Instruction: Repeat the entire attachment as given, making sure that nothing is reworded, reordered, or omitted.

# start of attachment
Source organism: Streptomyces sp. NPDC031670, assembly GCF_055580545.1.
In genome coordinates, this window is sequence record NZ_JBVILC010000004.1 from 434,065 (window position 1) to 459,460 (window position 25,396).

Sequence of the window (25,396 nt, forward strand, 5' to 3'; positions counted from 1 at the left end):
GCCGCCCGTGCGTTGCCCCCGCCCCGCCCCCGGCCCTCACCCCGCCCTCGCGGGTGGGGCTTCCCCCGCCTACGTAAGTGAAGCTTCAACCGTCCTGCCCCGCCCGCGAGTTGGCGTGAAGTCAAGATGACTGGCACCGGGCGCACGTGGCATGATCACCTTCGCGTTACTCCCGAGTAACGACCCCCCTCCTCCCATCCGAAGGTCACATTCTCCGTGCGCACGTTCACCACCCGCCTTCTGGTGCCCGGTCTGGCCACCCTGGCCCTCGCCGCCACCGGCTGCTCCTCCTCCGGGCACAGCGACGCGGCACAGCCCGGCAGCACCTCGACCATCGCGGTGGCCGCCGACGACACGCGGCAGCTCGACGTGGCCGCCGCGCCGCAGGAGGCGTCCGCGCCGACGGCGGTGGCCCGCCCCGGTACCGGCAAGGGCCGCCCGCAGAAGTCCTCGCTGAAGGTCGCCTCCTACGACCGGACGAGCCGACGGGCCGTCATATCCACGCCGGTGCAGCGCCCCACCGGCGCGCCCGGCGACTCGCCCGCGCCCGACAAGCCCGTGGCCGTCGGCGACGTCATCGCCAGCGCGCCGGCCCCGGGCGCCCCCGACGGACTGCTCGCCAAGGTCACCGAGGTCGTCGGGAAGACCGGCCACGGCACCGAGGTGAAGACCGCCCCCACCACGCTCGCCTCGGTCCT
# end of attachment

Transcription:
Source organism: Streptomyces sp. NPDC031670, assembly GCF_055580545.1.
In genome coordinates, this window is sequence record NZ_JBVILC010000004.1 from 434,065 (window position 1) to 459,460 (window position 25,396).

Sequence of the window (25,396 nt, forward strand, 5' to 3'; positions counted from 1 at the left end):
GCCGCCCGTGCGTTGCCCCCGCCCCGCCCCCGGCCCTCACCCCGCCCTCGCGGGTGGGGCTTCCCCCGCCTACGTAAGTGAAGCTTCAACCGTCCTGCCCCGCCCGCGAGTTGGCGTGAAGTCAAGATGACTGGCACCGGGCGCACGTGGCATGATCACCTTCGCGTTACTCCCGAGTAACGACCCCCCTCCTCCCATCCGAAGGTCACATTCTCCGTGCGCACGTTCACCACCCGCCTTCTGGTGCCCGGTCTGGCCACCCTGGCCCTCGCCGCCACCGGCTGCTCCTCCTCCGGGCACAGCGACGCGGCACAGCCCGGCAGCACCTCGACCATCGCGGTGGCCGCCGACGACACGCGGCAGCTCGACGTGGCCGCCGCGCCGCAGGAGGCGTCCGCGCCGACGGCGGTGGCCCGCCCCGGTACCGGCAAGGGCCGCCCGCAGAAGTCCTCGCTGAAGGTCGCCTCCTACGACCGGACGAGCCGACGGGCCGTCATATCCACGCCGGTGCAGCGCCCCACCGGCGCGCCCGGCGACTCGCCCGCGCCCGACAAGCCCGTGGCCGTCGGCGACGTCATCGCCAGCGCGCCGGCCCCGGGCGCCCCCGACGGACTGCTCGCCAAGGTCACCGAGGTCGTCGGGAAGACCGGCCACGGCACCGAGGTGAAGACCGCCCCCACCACGCTCGCCTCGGTCCT